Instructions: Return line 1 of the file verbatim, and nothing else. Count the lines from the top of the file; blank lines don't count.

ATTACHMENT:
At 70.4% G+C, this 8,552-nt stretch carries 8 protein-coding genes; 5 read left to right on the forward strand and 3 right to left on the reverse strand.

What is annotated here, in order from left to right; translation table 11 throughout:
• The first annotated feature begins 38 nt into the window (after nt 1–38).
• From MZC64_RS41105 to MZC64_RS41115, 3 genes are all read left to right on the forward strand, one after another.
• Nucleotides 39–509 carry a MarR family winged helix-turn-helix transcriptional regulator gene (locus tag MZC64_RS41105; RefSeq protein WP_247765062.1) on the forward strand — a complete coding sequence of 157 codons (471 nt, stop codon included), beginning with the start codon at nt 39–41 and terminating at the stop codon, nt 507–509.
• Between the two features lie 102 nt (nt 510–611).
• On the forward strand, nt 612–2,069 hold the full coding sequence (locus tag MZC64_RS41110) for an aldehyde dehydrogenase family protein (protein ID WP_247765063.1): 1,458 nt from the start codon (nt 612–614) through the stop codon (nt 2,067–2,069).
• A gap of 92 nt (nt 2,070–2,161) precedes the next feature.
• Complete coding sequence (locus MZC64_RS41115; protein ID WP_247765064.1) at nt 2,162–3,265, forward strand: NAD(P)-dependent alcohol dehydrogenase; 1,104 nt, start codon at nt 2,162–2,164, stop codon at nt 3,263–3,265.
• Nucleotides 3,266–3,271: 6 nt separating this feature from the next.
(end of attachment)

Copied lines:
At 70.4% G+C, this 8,552-nt stretch carries 8 protein-coding genes; 5 read left to right on the forward strand and 3 right to left on the reverse strand.